All five of our kids have been "open adoptions but their stories are different. Here is one.
For most of her life, our 14-year-old, "Pepper," has had no interest in meeting her birth family. She is a calm sort of person. It looked like she had decided she would know when the time was right. On occasion when I brought it up, I had assured her that I would do what I could to help her if she ever changed her mind.
In truth, I felt this was the best decision for her because her birth mother never responded to my letters and photos. Although it was an open adoption, that does not necessarily mean that the parties meet. Many years ago, I spoke briefly with her birth grandmother who assured me that B-mom was always excited to get the letters and photos, but was not yet ready to see us. In subsequent years, I regularly searched for the family on the internet and in this way learned when one of Pepper's half-brothers died in a car accident.
In December of 2009, I sent her a Christmas card with a handful of photos. In early January, the card came back and the postmaster had handwritten on the envelope, "Sorry. Deceased." She was a woman my age! Shocked, I scoured the internet for an obituary. Sure enough, I found it -- she had died in January of cancer. Oh dear.
I was a terrible thing to have to tell our child. She was in shock for a few weeks and then she grieved. Oh, how she grieved. I think the biggest loss was that of the opportunity to meet her birth-mother. She had reserved this for when she was "ready" and I had supported this choice, neither of us remembering that we never know how many days we have to accomplish such things.
I wrote the funeral home and they promised to forward a note to Bmom's mother. I sent off a sympathy card and 3 days later, the phone rang. It was Pepper's birth-grandmother. I could hear her voice shaking as she identified herself. In a few sentences, she filled in the details of her daughter's illness and death. I heard myself promise to bring Pepper to meet her -- with no idea how I would convince my daughter to do such a thing.
About the same time, I realized that Pepper's surviving half-siblings would all be adults. I looked for the only female child online and found her in My Space. I sent her a brief note that read, essentially, "I was sorry to learn of the death of your mother. I am Pepper's mom. Do you know who I am? If you do and are willing, I'd like to be in touch with you."
Only hours later, she responded. I couldn't believe it. Not only did she know who I was, she had been looking for us. She and I became My Space and then Facebook friends. A few weeks later, Pepper "friended" her too. We finally set a date in April to make the 5 hour drive to Pepper's birth city to meet her Grandmother and birth sister.
The day for the meeting finally arrived. Birth-grandma had just had knee replacement so she was in a rehab facility and the meeting would take place there. Birth-sister and her 10 month old baby would meet us in her grandmother's room.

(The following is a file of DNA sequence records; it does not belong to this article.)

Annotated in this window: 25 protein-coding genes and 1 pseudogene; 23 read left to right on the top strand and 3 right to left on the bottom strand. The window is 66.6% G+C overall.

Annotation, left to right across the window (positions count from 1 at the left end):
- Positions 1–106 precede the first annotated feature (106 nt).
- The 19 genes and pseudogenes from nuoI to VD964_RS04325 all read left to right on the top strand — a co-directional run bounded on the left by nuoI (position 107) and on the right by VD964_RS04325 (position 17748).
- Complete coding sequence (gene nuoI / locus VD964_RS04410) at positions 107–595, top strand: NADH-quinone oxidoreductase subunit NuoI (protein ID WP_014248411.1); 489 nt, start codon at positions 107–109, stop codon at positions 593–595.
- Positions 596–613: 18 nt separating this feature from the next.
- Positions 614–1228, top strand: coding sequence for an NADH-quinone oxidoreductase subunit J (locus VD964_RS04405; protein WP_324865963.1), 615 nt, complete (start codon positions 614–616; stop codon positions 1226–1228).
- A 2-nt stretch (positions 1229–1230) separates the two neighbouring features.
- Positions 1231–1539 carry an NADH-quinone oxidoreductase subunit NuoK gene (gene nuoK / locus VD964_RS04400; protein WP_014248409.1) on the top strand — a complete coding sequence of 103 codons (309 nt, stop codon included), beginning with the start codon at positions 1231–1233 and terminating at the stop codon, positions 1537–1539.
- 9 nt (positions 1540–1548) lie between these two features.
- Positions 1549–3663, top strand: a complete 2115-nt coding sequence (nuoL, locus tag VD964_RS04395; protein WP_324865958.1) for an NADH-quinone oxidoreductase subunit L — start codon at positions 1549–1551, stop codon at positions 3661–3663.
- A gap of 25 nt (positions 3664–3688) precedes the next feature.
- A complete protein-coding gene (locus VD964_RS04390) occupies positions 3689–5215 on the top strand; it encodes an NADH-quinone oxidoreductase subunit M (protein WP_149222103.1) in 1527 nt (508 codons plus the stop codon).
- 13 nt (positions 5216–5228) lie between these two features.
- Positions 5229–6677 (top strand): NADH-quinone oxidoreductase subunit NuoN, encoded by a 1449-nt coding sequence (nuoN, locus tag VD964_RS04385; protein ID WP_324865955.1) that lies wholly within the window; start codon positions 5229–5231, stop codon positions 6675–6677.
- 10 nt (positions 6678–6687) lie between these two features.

Even though this meeting took place 9 months ago, I have a few salient memories. First and foremost, I remember B-Grandma's ear to ear smile when we walked in. In pain and temporarily bed-ridden, she was still the consumate hostess.
"Come here, honey," she said to my daughter; "Sit down and let me talk to you."
She told my daughter the circumstances of her birth and the reasons her birth family -- not only her birth mother -- made an adoption plan for her. We were both surprised to learn that Pepper's birth mother and her birth uncle had also been adopted. B-Grandma reiterated over and over that love was the overriding reason for the plan. It was balm for my daughter's aching heart.
The meeting with her birth sister was equally surprising. She and my daughter look quite alike and have the exact same mouth. It was uncanny. As we visited in B-Grandma's room, sister was pretty quiet, but at lunch afterward, she talked a lot about her life growing up. She had been 7 when my daughter was born, and she had not had an easy childhood and adolescence. Those stories were hard for my daughter to learn.
We ended the day with a visit to the foster family that loved her for her first three weeks. In many ways, this redeemed the visit. Seeing the love with which they surrounded each of their foster kids, partaking of their love of cooking, being in their warm home (and warm embrace) made her day. She needed to end the day on a high note and this did it. I am not sure what the future holds, but I think it holds more meetings, more photos, and more depth of knowledge. And as Pepper gets to know herself, we know ourselves better too, somehow.
Grief and loss is inherent in the adoption process. The infertile couple has lost something, the birth family have lost something and, certainly, the adopted person has lost something. As parents who long ago began to love this child unconditionally, we can temporarily forget. But she can never forget and there is always a remnant of that loss with her. It is holy ground to walk alongside someone on such a path.
Is our open adoption story like the fairy-tale we were presented at our first adoption seminar? No, but we had done our adoption research and we were prepared for complications which we have in fact, encountered. More importantly, perhaps, it is our open adoption story and it is still unfolding with each of our kids.
(Note -- I am sorry for the long delay in bringing this story "to press." Our storage device crashed some months ago and it has taken a long time to retrieve the pictures; I finally decided to publish now and add pics later.)